Hepatitis C Infection

Hepatitic C Infection


Hepatitis C infection is a virus. It is an ultramicroscopic infection agent that replicates itself only within cells of living hosts; many are pathogenic a piece of nucleic acid (DNA or RNA) wrapped in a thin coat of protein. Its scientific name is Hepacivirus. It is a form of viral hepatitis transmitted in infected blood, causing chronic liver disease. It is a disease that causes liver inflammation due to infection with the Hepatitis C virus. Hepatitis C is an aggravation of the liver due to a viral infection. The virus that genesis the infection is called the hepatitis C virus (HCV). A person contracts the hepatitis C virus by coming into contact with infectious fluids and secretions from someone else who is already infected with the hepatitis C virus.

Stages of Hepatitis:

The hepatitis C virus affects people in different ways and has infrequent stages:

  1. Incubation period. This is the time between first defenselessness to the start of the disease. It can last anywhere from 14 to 80 days, but the average is 45
  2. Acute hepatitis C. This is a short-term illness that lasts for the first 6 months after the virus breezes in your body. After that, some people who have it will get rid of, or clear, the virus on their own.
  3. Chronic hepatitis C. If your body doesn’t clear the virus on its own after 6 months, it becomes a long-term infection. This can lead to serious health problems like liver cancer or cirrhosis.
  4. This disease leads to inflammation that, over time, replaces your healthy liver cells with scar tissue. It usually takes about 20 to 30 years for this to happen, though it can be faster if you drink alcohol or have HIV.
  5. Liver cancer. Cirrhosis makes liver cancer more likely. Your doctor will make sure you get regular screenings because there are usually no symptoms in the early stages.


Long-term infection with the hepatitis C virus is known as chronic hepatitis C. Chronic hepatitis C is usually a “silent” infection for many years, until the virus damages the liver abundant to cause the signs and symptoms of liver disease.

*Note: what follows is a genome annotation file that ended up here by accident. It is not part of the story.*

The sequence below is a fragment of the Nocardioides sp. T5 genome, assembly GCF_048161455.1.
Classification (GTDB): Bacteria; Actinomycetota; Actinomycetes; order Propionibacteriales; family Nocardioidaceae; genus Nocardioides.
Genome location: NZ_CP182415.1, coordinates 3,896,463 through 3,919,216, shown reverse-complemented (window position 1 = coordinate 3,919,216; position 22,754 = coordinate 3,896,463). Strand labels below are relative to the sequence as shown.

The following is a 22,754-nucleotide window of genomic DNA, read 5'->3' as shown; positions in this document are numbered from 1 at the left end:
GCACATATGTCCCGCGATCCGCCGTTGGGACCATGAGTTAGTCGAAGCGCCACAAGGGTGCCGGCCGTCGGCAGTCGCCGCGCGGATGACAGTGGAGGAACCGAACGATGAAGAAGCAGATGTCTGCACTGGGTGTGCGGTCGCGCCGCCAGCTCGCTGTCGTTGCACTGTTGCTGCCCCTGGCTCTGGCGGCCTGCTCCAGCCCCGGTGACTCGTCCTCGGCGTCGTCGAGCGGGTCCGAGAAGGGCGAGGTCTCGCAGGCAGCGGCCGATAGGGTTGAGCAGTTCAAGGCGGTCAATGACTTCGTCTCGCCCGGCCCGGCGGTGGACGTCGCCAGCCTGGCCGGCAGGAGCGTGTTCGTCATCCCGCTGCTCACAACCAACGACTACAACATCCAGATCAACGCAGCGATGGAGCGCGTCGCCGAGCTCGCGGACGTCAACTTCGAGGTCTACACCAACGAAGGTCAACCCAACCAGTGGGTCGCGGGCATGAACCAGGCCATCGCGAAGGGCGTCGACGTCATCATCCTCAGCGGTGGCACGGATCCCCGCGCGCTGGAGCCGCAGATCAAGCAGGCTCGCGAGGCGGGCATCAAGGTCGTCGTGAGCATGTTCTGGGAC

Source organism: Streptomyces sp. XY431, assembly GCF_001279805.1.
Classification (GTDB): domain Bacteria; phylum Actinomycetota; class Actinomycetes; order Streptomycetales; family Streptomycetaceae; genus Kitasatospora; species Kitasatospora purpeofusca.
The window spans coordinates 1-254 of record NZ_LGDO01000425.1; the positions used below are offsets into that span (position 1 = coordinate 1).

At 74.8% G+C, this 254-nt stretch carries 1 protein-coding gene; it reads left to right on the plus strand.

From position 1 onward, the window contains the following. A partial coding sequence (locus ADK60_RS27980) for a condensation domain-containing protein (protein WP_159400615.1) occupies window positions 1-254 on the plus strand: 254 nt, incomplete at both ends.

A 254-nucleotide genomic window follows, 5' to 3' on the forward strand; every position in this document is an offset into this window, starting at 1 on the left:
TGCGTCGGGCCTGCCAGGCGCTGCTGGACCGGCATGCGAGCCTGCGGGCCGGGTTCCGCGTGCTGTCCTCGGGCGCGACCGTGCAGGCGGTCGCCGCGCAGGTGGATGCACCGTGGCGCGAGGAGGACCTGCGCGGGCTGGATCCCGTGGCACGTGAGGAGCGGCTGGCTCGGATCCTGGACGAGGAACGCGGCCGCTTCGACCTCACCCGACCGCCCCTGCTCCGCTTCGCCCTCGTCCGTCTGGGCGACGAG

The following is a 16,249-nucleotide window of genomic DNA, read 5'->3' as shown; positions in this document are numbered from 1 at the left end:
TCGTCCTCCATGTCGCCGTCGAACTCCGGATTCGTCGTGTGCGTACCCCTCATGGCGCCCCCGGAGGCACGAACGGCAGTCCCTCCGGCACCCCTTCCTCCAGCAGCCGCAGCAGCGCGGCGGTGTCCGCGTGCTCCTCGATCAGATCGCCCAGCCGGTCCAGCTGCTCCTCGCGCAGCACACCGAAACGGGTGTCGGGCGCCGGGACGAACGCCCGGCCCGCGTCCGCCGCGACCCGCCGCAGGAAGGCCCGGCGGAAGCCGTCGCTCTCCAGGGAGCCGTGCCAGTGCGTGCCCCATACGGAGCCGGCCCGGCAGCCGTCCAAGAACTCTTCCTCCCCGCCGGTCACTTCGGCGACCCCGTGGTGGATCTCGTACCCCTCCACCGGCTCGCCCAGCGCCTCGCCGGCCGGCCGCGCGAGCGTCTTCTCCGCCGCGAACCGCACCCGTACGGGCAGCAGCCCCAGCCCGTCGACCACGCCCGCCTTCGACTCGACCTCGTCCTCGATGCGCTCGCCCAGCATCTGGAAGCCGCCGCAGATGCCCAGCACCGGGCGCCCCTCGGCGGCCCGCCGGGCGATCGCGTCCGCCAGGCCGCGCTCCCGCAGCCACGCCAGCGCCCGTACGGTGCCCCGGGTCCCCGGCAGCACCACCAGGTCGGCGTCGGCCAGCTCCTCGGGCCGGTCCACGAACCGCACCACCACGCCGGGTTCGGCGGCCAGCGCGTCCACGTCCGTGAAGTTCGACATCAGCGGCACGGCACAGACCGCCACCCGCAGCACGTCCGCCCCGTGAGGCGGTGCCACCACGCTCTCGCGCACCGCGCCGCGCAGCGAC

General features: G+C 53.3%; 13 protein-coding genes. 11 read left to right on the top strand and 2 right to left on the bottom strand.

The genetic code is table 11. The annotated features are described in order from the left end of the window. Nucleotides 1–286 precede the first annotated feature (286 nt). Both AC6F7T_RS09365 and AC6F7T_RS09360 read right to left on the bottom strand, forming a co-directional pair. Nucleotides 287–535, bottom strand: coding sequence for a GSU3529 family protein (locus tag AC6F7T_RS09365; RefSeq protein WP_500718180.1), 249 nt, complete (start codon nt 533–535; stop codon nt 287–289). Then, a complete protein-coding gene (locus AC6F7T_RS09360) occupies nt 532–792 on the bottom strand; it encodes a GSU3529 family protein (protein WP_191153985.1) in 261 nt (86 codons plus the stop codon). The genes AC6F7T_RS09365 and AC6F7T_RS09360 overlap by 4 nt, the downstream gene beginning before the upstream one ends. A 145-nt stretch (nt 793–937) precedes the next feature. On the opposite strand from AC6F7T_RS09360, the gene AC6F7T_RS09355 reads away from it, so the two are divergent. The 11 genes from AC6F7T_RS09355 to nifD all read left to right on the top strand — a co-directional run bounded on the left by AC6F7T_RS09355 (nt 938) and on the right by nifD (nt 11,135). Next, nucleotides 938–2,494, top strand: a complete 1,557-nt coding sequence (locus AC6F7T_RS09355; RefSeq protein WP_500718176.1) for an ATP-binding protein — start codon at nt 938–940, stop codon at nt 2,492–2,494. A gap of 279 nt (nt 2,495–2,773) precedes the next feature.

Signs and symptoms include:

  1. Bleeding easily
  2. Bruising easily
  3. Fatigue
  4. Poor appetite
  5. Yellow discoloration of the skin and eyes (jaundice)
  6. Dark-colored urine
  7. Itchy skin
  8. Fluid buildup in your abdomen (ascites)
  9. Swelling in your legs
  10. Weight loss
  11. Confusion, drowsiness and slurred speech (hepatic encephalopathy)
  12. Spiderlike blood vessels on your skin (spider angiomas)
  13. loss of appetite,
  14. Muscle and joint pains.
  15. nausea,
  16. abdominal pain,

Every chronic hepatitis C infection bows with an acute posture. Acute hepatitis C usually goes undiagnosed because it rarely causes symptoms. When signs and symptoms are present, they may include jaundice, along with fatigue, nausea, fever and muscle aches. Acute symptoms expose one to three months after susceptiveness to the virus and the last two weeks to three months.

Acute hepatitis C infection doesn’t always become chronic. Some people clear HCV from their bodies after the acute stage, an outcome known as unpremeditated viral clearance. In studies of people diagnosed with acute HCV, rates of spontaneous viral clearance have varied from 15% to 25%. Acute hepatitis C also responds well to antiviral therapy.


Bulwark yourself from hepatitis C infection by taking the following circumspection:

Stop using illicit drugs, particularly if you inject them. If you use illicit drugs, seek help.

Be cautious about body gashing and tattooing. If you choose to undergo piercing or tattooing, look for a reputable shop. Ask questions beforehand about how the equipment is cleaned. Make sure the employees use sterile needles. If employees won’t answer your questions, look for another shop.

Practice safer sex. Don’t engage in unprotected sex with multiple partners or with any partner whose health status is uncertain. Sexual transmission between monogamous couples may occur, but the risk is low.

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